Fixing IKEA headboard (pics)

ljbrandtMay 26, 2011

I also posted this in the furniture forum, but I think it's more suited for this one.

Several weeks ago, we had a halogen desk lamp accidentally lay on top of an IKEA bed (headboard) and burnt a spot about the size of two quarters. The bed is less than 2-years old and I was hoping for some suggestions to repair the spot. I thought about wood filler, but wanted to know if there were any better options before I gave it a go. Thanks!

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kudzu9

You can't repair the veneer, of course. You could use a patching compound to flatten the area and then touch up with black, semi-gloss. However, that will only lessen the apparent damage, not hide it.

If it were me, I'd consider cutting a strip of oak the same dimensions as the top and about 1/2" thick, giving it a bevel edge, finishing it with a black, semi gloss spray paint, and gluing it over the damage. That way it would look like an intentional design detail, rather than a patch. If you don't have the capability to do that, I'm afraid I don't have any suggestions that are easier.

In any case, be glad you didn't have a fire.

    Bookmark   May 26, 2011 at 2:38PM
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randy427

I'd make a shelf, about 3 to 4" wide and as long as the headboard is wide, and affix it to the top.
If you don't want a shelf, you can get iron-on oak veneer edging at home depot, etal, to resurface the headboard top.

    Bookmark   May 26, 2011 at 5:35PM
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ljbrandt

If I were to patch it, would you recommend a grain filler or wood filler (or something else)?

    Bookmark   May 26, 2011 at 8:31PM
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kudzu9

A grain filler is intended to fill the tiny pores of grain to smooth out a finish on an intact, solid wood surface, so that's not what you want since you've got deep damage that goes down to the particle board. Try a quality wood filler (not a wood putty) like Elmer's or Minwax brand. Use a filler that's water-based, not solvent-based, as it will be easier to smooth out and cleanup where the patch meets the undamaged edges before the material sets up. (Also, a solvent-based filler could damage the existing finish.) Use a couple inch wide joint compound knife to spread it evenly; it may take more than one application because there is sometimes a little shrinkage. In order to get it perfectly flush with the adjacent surface, you may need to carefully sand it with a small sanding block. Good luck.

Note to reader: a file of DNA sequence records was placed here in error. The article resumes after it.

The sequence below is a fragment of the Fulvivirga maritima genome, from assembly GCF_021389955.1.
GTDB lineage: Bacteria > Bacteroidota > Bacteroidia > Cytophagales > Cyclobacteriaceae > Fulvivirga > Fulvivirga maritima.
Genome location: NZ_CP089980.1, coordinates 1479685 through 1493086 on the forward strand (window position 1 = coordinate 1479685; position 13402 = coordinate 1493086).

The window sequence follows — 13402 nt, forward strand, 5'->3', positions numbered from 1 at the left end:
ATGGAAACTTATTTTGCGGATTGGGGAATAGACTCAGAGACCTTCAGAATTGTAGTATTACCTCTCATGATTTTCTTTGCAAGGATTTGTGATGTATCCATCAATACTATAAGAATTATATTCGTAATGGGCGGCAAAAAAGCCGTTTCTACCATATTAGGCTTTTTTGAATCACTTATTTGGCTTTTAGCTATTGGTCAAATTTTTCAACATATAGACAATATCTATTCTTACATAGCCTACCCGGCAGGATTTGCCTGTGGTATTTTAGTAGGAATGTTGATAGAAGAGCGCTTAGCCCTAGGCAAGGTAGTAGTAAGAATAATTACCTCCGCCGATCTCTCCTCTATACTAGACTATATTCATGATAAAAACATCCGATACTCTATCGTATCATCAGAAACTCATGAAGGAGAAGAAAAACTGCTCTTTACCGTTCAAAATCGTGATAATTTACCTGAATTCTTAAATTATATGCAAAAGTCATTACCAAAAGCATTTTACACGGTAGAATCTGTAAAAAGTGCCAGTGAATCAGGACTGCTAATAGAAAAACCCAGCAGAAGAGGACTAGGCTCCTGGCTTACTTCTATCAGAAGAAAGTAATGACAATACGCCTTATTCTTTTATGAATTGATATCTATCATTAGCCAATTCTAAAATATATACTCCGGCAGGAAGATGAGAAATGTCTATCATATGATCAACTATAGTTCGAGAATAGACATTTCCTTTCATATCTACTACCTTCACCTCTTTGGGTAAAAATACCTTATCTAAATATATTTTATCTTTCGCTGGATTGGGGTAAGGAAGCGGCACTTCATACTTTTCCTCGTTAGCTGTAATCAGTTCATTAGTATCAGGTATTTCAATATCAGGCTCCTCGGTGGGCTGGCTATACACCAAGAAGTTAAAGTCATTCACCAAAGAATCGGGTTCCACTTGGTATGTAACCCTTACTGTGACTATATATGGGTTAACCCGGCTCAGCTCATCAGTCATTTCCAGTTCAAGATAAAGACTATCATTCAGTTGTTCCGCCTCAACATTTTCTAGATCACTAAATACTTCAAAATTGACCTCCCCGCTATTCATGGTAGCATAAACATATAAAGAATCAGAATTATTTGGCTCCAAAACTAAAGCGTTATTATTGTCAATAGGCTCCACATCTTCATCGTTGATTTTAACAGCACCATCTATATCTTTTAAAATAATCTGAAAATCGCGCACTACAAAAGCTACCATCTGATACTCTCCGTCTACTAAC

Bookmark   May 27, 2011 at 2:37PM
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ljbrandt

Thanks everybody for the helpful information! Is DAP 'plastic wood' water or solvent based? Also, any suggestions on a grit# for the sandpaper?

    Bookmark   May 28, 2011 at 10:27AM
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brickeyee

Any 'plastic wood' product is going to look pretty bad, even after you try and paint it.

Using some oak veneer and cutting it in as a 'Dutchman' then staining and finishing to match can make an almost invisible repair if done carefully.

Any filler material is NOT going to have the correct texture and make (at best) a smooth spot that will be readily apparent.

    Bookmark   May 28, 2011 at 2:52PM
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kudzu9

ljbrandt- DAP Plastic Wood is solvent based. If you see solvents listed on the label, it's solvent based. A fine sandpaper -- 180 to 240 grit or so -- should work.

brickeyee- I agree that there are better ways to do this...but I'm getting the sense that the OP doesn't have the tools and skills to do that.

    Bookmark   May 29, 2011 at 12:48PM
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brickeyee

"I agree that there are better ways to do this...but I'm getting the sense that the OP doesn't have the tools and skills to do that."

They are most likely going to make it look worse, and not be very happy with the result.

    Bookmark   May 29, 2011 at 2:00PM
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ljbrandt

brickeyee - any suggestion on where I can find suitable oak veneer? Would a hobby shop possibly have the veneer and stain (and finisher?). I'm going to have to google dutchman cut. Thank you!

    Bookmark   May 30, 2011 at 5:59PM
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brickeyee

"any suggestion on where I can find suitable oak veneer?"

Constantine's should have everything you would need,

Tools, stain (dye) and finishes.

Here is a link that might be useful: Constantine's

    Bookmark   May 31, 2011 at 10:42AM
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kudzu9

ljbrandt-
So, tell us how this all turns out when you are done. Good luck.

    Bookmark   May 31, 2011 at 12:49PM
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ljbrandt

will do, ill post pics after im done

    Bookmark   June 1, 2011 at 2:32AM
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brickeyee

Do a search on 'Dutchman' and there are multiple sites with instructions.

It is not that hard, but getting a tight fit can take a few tries.

    Bookmark   June 1, 2011 at 4:39PM
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